Lactose intolerance means your body can’t break down lactose (a sugar mainly found in milk).
Lactose is a sugar found in milk and other dairy products. An enzyme (a type of chemical) called lactase, which is produced by your small bowel, breaks lactose down into two simpler sugars (glucose and galactose). Once lactose has been broken down, it's absorbed from your bowel into your bloodstream.
If your body doesn’t make enough lactase, you may develop symptoms of lactose intolerance. Lactose intolerance usually affects older children and adults because the level of lactase starts to decrease naturally as you get older.
In the UK, around five in 100 people have lactose intolerance. It’s more common in countries where milk isn't part of the usual adult diet, such as South America, Africa and Asia.
The symptoms of lactose intolerance can occur after you’ve eaten or drunk something that contains lactose. Symptoms of lactose intolerance may include:
These symptoms may be caused by problems other than lactose intolerance. If you have any of these symptoms for more than a few days see your GP for advice.
If you have lactose intolerance, you can control your symptoms by reducing the amount of lactose in your diet. However, the lack of dairy products in your diet will mean you need to get vitamin D and the mineral calcium, from other sources. If you don’t get enough calcium in your diet, your bones may become weak and you may develop a condition known as osteopenia.
Babies born with the rare but more severe form of lactose intolerance may not grow as they should if they don’t receive the right nutrients. They will need to be fed a lactose-free formula from birth.
Lactase deficiency is when your body doesn’t produce enough lactase, which can lead to symptoms of lactose intolerance.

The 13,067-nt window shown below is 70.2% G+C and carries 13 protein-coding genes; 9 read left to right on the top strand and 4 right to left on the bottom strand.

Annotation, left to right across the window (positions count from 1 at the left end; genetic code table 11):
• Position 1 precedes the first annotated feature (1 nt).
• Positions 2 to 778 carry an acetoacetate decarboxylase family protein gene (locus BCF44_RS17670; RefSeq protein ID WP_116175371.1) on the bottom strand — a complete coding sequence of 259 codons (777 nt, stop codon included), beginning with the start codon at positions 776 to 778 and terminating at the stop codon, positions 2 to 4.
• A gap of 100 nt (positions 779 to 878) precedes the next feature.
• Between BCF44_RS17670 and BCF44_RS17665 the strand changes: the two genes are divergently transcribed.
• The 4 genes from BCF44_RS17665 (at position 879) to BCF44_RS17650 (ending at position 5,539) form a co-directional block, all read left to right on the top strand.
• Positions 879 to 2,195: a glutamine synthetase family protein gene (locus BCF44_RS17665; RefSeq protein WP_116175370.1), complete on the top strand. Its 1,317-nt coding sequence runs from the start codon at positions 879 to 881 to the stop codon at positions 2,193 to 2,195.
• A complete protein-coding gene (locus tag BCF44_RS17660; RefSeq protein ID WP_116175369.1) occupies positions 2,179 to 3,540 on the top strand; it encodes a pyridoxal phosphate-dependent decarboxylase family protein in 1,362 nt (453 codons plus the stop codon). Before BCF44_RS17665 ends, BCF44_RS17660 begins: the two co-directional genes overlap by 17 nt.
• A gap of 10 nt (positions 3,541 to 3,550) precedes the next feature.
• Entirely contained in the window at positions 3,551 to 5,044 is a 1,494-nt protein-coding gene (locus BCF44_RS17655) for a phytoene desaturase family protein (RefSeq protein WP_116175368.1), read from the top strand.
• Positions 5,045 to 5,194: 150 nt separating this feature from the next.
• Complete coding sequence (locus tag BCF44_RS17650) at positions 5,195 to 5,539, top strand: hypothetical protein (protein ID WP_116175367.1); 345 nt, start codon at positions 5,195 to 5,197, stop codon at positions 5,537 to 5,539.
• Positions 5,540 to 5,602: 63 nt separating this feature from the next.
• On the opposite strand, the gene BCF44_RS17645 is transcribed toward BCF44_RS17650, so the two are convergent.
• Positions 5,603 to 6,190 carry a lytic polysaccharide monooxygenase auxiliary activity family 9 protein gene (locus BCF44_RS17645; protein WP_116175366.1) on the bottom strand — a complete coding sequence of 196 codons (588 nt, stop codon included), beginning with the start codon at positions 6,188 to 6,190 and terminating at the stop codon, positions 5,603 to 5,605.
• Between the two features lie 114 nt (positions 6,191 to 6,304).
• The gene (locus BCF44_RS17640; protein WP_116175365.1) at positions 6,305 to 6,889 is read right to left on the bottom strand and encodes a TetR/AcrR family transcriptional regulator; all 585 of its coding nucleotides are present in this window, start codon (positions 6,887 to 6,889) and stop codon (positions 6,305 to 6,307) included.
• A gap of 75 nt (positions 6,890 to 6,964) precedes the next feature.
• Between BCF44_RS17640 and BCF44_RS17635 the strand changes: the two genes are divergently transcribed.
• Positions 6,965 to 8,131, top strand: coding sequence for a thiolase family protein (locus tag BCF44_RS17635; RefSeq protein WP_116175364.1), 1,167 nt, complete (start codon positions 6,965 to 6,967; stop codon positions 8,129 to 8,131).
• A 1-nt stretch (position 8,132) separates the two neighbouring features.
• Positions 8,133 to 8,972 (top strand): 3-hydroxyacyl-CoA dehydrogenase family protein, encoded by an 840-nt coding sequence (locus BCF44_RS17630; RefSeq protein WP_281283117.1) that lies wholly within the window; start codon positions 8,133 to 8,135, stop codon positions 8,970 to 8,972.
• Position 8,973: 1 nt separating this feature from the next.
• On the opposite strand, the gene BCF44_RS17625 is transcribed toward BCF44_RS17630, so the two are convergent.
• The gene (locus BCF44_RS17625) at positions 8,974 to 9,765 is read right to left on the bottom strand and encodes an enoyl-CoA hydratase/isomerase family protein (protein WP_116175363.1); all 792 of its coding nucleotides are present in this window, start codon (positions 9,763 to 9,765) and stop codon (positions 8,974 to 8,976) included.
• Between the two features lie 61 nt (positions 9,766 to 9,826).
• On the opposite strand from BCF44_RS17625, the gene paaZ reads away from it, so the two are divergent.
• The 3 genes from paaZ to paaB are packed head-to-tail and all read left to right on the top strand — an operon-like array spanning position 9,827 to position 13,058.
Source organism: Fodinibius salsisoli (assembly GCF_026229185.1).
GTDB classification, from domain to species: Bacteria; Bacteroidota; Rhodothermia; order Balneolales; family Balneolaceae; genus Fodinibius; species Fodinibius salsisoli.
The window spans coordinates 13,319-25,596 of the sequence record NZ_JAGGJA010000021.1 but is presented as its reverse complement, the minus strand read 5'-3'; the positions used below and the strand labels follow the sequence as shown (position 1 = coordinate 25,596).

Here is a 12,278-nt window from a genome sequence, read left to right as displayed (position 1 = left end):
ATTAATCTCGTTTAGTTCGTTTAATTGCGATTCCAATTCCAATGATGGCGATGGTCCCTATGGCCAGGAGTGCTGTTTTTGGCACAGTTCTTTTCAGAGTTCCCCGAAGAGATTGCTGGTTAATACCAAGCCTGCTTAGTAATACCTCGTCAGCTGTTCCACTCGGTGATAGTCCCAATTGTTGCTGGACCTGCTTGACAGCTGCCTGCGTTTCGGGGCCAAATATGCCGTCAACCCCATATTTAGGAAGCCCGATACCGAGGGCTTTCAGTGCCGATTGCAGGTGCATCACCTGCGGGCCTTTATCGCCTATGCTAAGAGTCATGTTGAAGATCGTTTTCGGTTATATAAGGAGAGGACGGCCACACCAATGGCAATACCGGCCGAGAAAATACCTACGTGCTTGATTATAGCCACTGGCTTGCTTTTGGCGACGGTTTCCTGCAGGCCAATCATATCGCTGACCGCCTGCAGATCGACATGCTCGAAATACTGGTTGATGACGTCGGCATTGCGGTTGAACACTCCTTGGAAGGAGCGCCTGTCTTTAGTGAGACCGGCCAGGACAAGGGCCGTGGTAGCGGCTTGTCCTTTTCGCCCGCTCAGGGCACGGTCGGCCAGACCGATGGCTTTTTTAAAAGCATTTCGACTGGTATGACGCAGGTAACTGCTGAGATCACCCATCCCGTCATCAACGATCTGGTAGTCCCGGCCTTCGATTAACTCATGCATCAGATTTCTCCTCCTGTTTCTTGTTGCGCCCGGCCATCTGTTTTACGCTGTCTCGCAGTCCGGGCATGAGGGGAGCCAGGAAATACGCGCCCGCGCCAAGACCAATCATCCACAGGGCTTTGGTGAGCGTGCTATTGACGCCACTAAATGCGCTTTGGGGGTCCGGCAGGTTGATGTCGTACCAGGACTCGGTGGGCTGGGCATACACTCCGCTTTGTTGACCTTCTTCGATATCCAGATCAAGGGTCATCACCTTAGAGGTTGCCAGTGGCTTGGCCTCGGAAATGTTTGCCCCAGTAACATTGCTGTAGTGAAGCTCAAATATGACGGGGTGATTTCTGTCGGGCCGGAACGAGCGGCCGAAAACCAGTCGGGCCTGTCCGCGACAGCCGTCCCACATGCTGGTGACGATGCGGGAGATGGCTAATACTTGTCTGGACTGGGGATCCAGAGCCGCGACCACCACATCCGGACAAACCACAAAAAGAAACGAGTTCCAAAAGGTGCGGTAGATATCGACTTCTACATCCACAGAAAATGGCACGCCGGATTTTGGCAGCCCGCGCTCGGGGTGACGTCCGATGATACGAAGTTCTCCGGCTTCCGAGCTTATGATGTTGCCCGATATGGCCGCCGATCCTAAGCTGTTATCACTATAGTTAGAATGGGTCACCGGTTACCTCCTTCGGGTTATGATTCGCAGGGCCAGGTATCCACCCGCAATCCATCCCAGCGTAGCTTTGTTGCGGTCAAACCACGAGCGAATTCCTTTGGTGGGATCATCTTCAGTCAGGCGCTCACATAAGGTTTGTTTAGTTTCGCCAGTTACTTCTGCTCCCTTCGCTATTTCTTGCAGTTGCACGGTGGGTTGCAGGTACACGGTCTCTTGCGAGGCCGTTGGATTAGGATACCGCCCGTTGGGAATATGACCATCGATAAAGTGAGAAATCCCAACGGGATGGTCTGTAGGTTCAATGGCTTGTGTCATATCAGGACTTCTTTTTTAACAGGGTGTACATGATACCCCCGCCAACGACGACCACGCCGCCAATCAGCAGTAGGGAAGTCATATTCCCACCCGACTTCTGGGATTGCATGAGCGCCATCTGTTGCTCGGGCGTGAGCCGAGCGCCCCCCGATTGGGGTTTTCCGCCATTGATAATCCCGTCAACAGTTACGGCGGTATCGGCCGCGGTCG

There are three main types of lactase deficiency.
Your GP will ask about your symptoms and examine you. He or she may ask you to keep a diary of your symptoms and what you eat and drink on a day-to-day basis. This will help your GP to look for any links between your symptoms and your diet.
Your GP may suggest you completely remove foods and drinks containing lactose from your diet for a trial period of two weeks. If your symptoms get better during this time, but come back when you start having lactose again, it's likely that you have lactose intolerance.
If you think your child may have symptoms of lactose intolerance, your GP may ask for a sample of his or her faeces (stool sample). This will be sent away for testing to check if your child’s body is absorbing lactose.
Having specific tests to diagnose if you have lactose intolerance is uncommon. However, if there is uncertainty about your diagnosis, your GP may refer you to have one or more of the following tests.
There isn’t a cure for lactose intolerance, but you can control your symptoms. Milk and dairy products are the main sources of lactose and cutting down how much of these products you have may help your symptoms. We’ve put together some tips to help you with this.
If you can’t eat any dairy foods, you may not be getting enough calcium in your diet. Non-dairy foods that contain calcium include green leafy vegetables, soya beans, tofu and nuts. Talk to your GP about your diet if you have any questions. He or she may refer you to a dietitian for help and support. Your GP may also recommend that you take calcium and vitamin D supplements.
Reviewed by Kuljeet Battoo, Bupa Health Information Team, July 2014.
For answers to frequently asked questions on this topic, see FAQs.
For sources and links to further information, see Resources.
This information was published by Bupa's Health Information Team and is based on reputable sources of medical evidence. It has been reviewed by appropriate medical or clinical professionals. Photos are only for illustrative purposes and do not reflect every presentation of a condition. The content is intended only for general information and does not replace the need for personal advice from a qualified health professional. For more details on how we produce our content and its sources, visit the about our health information page.
Produced by Krysta Munford, Bupa Health Information Team, February 2012.